A randomised trial of chemotherapy with or without granulocyte colony stimulating factor (G-CSF) in operable osteosarcoma

Can a substance called G-CSF help in the treatment of people with bone cancer?

What was this study about?

MRC CTU worked with researchers across Europe in a number of countries to try to find better treatments for people with osteosarcoma. Before this trial was developed, they had concluded that two chemotherapy drugs (cisplatin and doxorubicin) were the best treatment, along with an operation to remove the cancer. But the chemotherapy caused unwanted side effects, which often meant that further treatment had to be delayed, or the amount of the drugs reduced. The aim of the BO06 trial was to see whether adding a substance called granulocyte colony stimulating factor (G-CSF) meant that chemotherapy could be given more intensively over a shorter period, and therefore help people to live longer.

What difference did this study make?

This trial suggested that giving G-CSF did not help people with osteosarcoma to live longer, or to live longer without experiencing disease progression. However, giving chemotherapy (with cisplatin and doxorubicin) more intensively did increase the amount of chemotherapy that patients received and there was an improvement in response rate by the time of surgery.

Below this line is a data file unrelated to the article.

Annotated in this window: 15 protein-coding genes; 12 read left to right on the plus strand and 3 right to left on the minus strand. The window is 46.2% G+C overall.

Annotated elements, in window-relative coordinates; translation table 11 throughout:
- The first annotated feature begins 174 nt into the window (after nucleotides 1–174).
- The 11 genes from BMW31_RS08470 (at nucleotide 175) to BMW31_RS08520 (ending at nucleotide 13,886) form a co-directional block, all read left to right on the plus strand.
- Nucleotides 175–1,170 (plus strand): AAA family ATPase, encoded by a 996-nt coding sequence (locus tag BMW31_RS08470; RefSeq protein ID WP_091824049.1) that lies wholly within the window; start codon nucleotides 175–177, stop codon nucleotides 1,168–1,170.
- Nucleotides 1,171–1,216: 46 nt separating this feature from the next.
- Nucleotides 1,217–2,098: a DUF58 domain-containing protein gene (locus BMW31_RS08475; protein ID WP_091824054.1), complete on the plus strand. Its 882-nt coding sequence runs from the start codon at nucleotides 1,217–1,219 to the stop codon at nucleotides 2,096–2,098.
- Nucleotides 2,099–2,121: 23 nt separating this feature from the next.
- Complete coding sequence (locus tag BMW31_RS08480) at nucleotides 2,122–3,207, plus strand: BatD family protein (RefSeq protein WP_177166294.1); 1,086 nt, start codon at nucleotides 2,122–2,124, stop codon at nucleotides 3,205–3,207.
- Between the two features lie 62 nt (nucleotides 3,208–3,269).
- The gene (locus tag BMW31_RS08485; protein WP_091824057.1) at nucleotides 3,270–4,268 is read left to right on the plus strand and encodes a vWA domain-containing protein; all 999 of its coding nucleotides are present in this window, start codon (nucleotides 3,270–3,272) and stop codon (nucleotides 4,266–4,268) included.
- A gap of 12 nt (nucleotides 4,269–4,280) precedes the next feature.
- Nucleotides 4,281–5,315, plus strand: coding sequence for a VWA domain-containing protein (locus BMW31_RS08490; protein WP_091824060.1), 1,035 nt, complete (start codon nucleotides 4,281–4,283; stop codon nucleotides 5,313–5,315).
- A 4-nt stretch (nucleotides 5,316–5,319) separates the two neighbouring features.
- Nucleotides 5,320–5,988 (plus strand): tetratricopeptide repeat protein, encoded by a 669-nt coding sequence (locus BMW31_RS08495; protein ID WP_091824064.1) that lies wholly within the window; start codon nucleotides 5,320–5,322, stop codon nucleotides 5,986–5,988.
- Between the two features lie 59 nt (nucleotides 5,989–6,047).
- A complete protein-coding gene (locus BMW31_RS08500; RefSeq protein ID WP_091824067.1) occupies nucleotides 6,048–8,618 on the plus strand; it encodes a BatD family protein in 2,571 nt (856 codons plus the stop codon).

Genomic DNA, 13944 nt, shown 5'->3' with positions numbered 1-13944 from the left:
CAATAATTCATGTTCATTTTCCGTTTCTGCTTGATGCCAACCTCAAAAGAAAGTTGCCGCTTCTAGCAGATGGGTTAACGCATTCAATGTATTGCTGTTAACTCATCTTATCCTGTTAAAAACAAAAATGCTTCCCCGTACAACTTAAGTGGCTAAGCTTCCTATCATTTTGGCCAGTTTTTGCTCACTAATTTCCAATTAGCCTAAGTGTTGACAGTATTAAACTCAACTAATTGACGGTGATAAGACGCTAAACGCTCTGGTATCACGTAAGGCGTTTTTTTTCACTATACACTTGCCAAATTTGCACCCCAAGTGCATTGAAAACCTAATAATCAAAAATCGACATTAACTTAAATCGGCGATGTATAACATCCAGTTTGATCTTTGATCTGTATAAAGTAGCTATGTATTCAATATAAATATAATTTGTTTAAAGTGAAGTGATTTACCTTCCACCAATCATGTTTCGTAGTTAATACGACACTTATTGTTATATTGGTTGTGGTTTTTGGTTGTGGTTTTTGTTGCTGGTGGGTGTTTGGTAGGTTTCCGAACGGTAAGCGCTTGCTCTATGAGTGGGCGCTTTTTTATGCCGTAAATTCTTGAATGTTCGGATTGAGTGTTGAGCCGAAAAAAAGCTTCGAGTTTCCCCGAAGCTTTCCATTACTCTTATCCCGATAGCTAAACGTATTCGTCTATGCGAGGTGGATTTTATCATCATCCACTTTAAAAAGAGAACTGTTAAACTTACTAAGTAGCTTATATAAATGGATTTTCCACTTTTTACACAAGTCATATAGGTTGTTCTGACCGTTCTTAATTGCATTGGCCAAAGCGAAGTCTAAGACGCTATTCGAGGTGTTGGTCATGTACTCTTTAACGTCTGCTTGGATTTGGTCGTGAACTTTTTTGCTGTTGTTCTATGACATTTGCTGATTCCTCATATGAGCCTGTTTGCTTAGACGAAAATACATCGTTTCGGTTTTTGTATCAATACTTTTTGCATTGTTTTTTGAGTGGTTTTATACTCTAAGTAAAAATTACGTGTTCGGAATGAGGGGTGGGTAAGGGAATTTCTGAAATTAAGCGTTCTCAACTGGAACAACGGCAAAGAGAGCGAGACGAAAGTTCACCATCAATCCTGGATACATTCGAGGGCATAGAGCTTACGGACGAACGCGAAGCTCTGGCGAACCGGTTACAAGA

The results of this study called into question whether or not patients' responses to chemotherapy before surgery can be used to accurately predict future outcomes in trials of this disease.

Type of study

Randomised trial

Contact details

Who funded the study?

This trial was funded by the Medical Research Council and the European Organisation for Research and Treatment of Cancer. The pharmaceutical companies Amgen/Roche and Chugai paid for some of the cost of the G-CSF.

When did it take place?

This trial recruited patients between 1993 and 2002. The results were published in 2007.

Who was included?

497 patients with osteosarcoma that could be operated on chose to join the study. They were randomised into two groups. People in one group were given G-CSF with chemotherapy every two weeks. People in the second group were given chemotherapy every three weeks without G-CSF. Everyone had surgery after 6 weeks.